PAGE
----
Everyone seems to be talking about crypto right now, but this piece on the Reed Smith Perspectives website is a really interesting take on crypto fraud. The authors talk about how information is essential in the battle against cryptocurrency fraud.
By its very definition any sort of crypto fraud will have lots of digital evidence and all from many different angles. There will be evidence from various different computer systems be it where the computer is the “victim”, “witness” or “perpetrator”. All of this needs to be gathered and analysed to establish the fact base, as well as enable appropriate asset tracing activities to be undertaken.
How this data is obtained can be subject to various different legal routes as set out in this article. Of course, I cannot comment on the specific legal requirements here, but from a forensic analysis perspective, this is simply the enabler that enables us to have access to the systems required to analyse as well as supporting evidence to help drive the case forward.
Stephen Chan Steven Cooper Jonathan P. Gordon and Fiona Leung explore the nuclear option in this post, which is the section 1782 discovery application in aid of foreign proceedings, available only in the United States. Certainly, the debate and decisions around 28 U.S.C. § 1782 does not seem to end. Regardless of the use or non-use of this provision, we are seeing an increase in discovery-related work associated with international arbitration matters - be it in the form of helping formulate and respond to issues, managing relevant document sets - specifically looking for documents to be exhibited, or analysing complex and disparate data sets to build models used during expert evidence by the relevant accountants and/or economists.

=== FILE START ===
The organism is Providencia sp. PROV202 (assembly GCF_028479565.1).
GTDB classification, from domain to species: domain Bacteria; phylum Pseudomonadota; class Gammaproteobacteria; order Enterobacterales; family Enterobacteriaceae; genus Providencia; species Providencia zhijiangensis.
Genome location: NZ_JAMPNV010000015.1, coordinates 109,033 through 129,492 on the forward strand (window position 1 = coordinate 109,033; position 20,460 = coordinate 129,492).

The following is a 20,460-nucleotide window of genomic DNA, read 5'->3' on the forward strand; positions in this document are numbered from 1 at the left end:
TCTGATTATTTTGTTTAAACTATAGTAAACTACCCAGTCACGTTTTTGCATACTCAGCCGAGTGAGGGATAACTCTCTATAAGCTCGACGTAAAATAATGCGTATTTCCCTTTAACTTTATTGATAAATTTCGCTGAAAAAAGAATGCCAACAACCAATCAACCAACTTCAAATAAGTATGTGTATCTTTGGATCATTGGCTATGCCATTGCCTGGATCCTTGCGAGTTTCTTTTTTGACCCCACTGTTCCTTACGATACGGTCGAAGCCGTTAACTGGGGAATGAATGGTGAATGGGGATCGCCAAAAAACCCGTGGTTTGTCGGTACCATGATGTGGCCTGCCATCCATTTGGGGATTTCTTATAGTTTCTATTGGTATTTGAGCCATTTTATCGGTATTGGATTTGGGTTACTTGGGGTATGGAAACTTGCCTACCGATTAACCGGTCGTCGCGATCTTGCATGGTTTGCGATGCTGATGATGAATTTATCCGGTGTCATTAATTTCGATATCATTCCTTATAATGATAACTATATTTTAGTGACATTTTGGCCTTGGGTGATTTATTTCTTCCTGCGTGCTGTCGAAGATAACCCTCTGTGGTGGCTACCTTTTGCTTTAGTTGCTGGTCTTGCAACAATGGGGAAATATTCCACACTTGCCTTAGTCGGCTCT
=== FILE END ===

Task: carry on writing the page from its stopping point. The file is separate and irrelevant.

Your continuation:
Data and documents can be central to any legal proceeding regardless of whether there is a common law discovery or disclosure process, and it is essential that these are appropriately collected, managed and analysed to avoid subsequent issues due to incompleteness, inaccuracy or error!
Whilst I won’t go into US law here, this is certainly an interesting read. Larry Iwanski from our US team can help if you want to know more on this.
While common law disclosures have aided fraud investigation for many decades, the law is still constrained by a number of legal requirements and restrictions. In this alert, we explore the nuclear option: the section 1782 discovery application in aid of foreign proceedings, available only in the United States.